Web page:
If we just looked to find W directly, we’d have to use just as many parameters as were in the original layer. But if we instead define W as the product of two smaller matrices W = A X B, we can potentially have far fewer parameters to learn. To see how the numbers work out, let’s say W is an NxN matrix. Given the rules of matrix multiplication, A must have N rows, and B must have N columns. But we get to choose the number of columns in A and the number of rows in B as we see fit (so long as they match up!). So A is an Nxr matrix and B is an rxN matrix. The number of parameters in W is N², but the number of parameters in A & B is Nr + rN = 2Nr. By choosing an r that’s much less than N, we can reduce the number of parameters we need to learn significantly!
So why not just always choose r=1? Well, the smaller r is, the less “freedom” there is for what W can look like (formally, the less independent the parameters of W will be). So for very small r values, we might not be able to capture the nuances of our problem domain. In practice, we can typically achieve significant reductions in learnable parameters without sacrificing performance on our target problem.
As one final aside down this technical section (no more math after this, I promise!), you could imagine that after tuning we might want to actually represent W as W = ⍺**(AXB)**, with ⍺ as a scaling factor for our decomposed weights. Setting it to 1 would leave us with the same ratio of “original model” behavior to “tuned model” behavior as we had during training. But we might want to amplify or suppress these behaviors relative to one another in prod.
The above should help give you some intuition for what you’re doing as you play around with the hyperparameters for LoRA, but to summarize at a high level, LoRA will require the following hyperparameters that will have to be determined via experimentation:
- r: the free dimension for decomposing the weight matrices into smaller factors. Higher values will increase the generalization of the fine-tuning, but at the cost of increasing the computational resources (compute, memory, and storage) required for the tuning. In practice, values as low as 1 can do the trick, and values greater than around 64 generally seem to add little to the final performance.
- layer selection: as mentioned, not all layers can be tuned at all, nor do all layers have a 2d tensor (aka a matrix) as their parameters. Even for the layers that do meet our requirements, we may or may not want/need to fine-tune all of them.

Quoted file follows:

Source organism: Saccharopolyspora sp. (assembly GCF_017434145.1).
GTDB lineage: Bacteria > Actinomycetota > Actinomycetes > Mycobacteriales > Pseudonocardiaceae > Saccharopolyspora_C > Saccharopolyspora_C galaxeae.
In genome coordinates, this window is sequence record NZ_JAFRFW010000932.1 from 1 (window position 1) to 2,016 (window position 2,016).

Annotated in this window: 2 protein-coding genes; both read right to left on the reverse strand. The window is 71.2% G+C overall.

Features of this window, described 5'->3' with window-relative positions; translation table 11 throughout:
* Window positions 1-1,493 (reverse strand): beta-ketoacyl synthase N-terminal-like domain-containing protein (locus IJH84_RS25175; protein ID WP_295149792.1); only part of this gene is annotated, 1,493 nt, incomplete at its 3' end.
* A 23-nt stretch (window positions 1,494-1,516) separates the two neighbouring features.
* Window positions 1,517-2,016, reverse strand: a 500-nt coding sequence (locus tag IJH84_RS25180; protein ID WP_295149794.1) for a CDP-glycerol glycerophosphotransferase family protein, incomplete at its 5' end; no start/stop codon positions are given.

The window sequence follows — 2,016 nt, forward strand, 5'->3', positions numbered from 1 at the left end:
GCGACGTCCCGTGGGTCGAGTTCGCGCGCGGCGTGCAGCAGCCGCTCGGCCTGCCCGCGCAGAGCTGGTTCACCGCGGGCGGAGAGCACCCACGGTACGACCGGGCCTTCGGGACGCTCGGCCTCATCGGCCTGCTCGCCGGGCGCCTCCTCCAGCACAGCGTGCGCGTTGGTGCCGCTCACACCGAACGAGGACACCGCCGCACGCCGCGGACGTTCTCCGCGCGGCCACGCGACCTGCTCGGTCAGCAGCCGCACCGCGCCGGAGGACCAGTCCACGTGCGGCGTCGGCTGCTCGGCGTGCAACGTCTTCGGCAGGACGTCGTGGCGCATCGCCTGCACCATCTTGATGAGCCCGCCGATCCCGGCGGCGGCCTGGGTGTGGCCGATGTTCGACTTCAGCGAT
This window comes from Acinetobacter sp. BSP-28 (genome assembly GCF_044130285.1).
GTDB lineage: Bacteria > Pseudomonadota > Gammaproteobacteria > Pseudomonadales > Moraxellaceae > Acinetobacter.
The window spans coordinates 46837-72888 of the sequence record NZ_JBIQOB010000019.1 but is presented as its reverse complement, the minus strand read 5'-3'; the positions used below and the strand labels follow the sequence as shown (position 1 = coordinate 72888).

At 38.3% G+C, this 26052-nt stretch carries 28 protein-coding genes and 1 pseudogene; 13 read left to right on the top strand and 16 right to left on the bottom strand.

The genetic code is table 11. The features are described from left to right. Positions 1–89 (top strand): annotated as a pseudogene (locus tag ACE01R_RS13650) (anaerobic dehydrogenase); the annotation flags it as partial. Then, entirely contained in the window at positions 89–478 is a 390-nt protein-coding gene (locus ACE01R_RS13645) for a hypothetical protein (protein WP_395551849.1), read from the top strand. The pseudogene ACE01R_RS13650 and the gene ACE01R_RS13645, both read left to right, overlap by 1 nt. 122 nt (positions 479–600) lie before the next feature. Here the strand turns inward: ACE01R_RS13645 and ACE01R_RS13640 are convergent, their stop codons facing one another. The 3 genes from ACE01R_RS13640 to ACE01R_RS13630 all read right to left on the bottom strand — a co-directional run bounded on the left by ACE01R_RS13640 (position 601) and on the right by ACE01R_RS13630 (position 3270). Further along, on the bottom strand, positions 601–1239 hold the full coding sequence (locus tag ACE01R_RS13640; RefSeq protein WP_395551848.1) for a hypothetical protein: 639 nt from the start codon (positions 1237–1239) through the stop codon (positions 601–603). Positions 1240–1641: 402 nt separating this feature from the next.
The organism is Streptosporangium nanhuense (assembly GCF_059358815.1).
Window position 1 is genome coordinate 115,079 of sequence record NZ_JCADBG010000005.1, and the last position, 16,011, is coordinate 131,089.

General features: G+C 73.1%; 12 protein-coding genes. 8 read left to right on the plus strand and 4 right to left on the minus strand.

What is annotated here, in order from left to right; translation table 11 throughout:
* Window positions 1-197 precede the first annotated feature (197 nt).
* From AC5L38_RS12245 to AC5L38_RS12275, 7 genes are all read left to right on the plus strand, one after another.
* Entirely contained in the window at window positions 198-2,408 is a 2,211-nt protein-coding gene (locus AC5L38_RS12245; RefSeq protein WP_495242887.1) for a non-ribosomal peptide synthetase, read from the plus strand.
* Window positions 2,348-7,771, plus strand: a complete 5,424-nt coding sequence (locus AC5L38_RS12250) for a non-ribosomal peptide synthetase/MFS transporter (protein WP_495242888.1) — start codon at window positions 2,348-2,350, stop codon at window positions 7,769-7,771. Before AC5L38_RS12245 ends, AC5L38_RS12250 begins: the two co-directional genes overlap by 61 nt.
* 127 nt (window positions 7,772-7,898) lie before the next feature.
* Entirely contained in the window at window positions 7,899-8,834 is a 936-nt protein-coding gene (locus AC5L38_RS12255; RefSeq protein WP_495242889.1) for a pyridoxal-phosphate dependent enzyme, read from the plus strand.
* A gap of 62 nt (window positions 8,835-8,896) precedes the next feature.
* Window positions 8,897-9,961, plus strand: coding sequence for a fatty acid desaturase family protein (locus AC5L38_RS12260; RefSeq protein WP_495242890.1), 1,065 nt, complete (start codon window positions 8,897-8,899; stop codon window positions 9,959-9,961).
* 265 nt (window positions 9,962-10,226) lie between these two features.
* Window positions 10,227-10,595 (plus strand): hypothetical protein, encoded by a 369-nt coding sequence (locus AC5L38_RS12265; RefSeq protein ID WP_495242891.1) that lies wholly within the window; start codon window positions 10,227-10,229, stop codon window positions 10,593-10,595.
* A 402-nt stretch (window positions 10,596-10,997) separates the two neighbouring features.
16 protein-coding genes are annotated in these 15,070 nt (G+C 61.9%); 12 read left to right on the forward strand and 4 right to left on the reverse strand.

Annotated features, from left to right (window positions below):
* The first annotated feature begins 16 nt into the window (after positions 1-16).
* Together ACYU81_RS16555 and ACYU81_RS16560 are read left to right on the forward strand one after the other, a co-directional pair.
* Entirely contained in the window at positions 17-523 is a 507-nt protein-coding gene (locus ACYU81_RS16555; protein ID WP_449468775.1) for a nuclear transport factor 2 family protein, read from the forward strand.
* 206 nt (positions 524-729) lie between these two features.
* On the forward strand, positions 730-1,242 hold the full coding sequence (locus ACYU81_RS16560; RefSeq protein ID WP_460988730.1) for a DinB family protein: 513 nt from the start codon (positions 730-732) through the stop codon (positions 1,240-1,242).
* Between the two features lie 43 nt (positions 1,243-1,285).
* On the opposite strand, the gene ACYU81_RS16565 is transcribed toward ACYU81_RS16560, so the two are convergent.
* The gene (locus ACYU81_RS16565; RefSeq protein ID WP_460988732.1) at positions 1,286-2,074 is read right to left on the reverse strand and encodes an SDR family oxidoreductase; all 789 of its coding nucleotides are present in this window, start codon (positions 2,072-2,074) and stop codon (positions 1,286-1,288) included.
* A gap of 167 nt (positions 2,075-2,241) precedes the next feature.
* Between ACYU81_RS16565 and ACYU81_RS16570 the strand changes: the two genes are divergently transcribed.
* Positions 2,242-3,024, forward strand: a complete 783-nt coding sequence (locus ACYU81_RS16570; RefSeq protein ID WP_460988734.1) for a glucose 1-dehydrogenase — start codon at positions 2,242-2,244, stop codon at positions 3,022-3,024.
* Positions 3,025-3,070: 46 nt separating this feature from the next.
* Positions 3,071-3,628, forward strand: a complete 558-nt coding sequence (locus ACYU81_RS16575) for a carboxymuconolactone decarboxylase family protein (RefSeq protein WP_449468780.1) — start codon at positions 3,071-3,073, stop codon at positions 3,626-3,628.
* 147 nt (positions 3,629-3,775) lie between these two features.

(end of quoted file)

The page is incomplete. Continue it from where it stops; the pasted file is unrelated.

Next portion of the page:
- ⍺: a factor controlling how much of the tuned behavior will be amplified or suppressed once our model is done training and ready to perform evaluation.
Selecting a Model
Now that we’ve decided to fine-tune an existing model using LoRA, we need to choose which model(s) we will be tuning. In our goals, we mentioned working with different compute constraints. We also decided that we would be focusing on summarization tasks. Rather than simply extending a sequence of text (so called “causal language modeling,” the default approach used by the GPT class of models), this task looks more like taking one input sequence (the thing to summarize) and producing one output sequence (the summary). Thus we might require less fine-tuning if we pick a model designed for “sequence to sequence” language modeling out of the box. However, many of the most powerful language models available today use Causal Language Modeling, so we might want to consider something using that approach and rely on fine-tuning and clever prompting to teach the model that we want it to produce an output sequence that relates to the input one.
Google has released a language model known as FLAN-T5 that:
- Is trained on a variety of sequence-to-sequence tasks
- Comes in a variety of sizes, from something that comfortably runs on an M1 Mac to something large enough to score well on competitive benchmarks for complex tasks
- Is licensed for open-source usage (Apache 2)
- Has achieved “state-of-the-art performance on several benchmarks” (source)
It looks like a great candidate for our goals.
While this model is a causal language model, and thus might require more fine-tuning, it:
- Has ranked at the top of many benchmarks for models with comparable numbers of parameters
- Is licensed for open-source usage (Apache 2)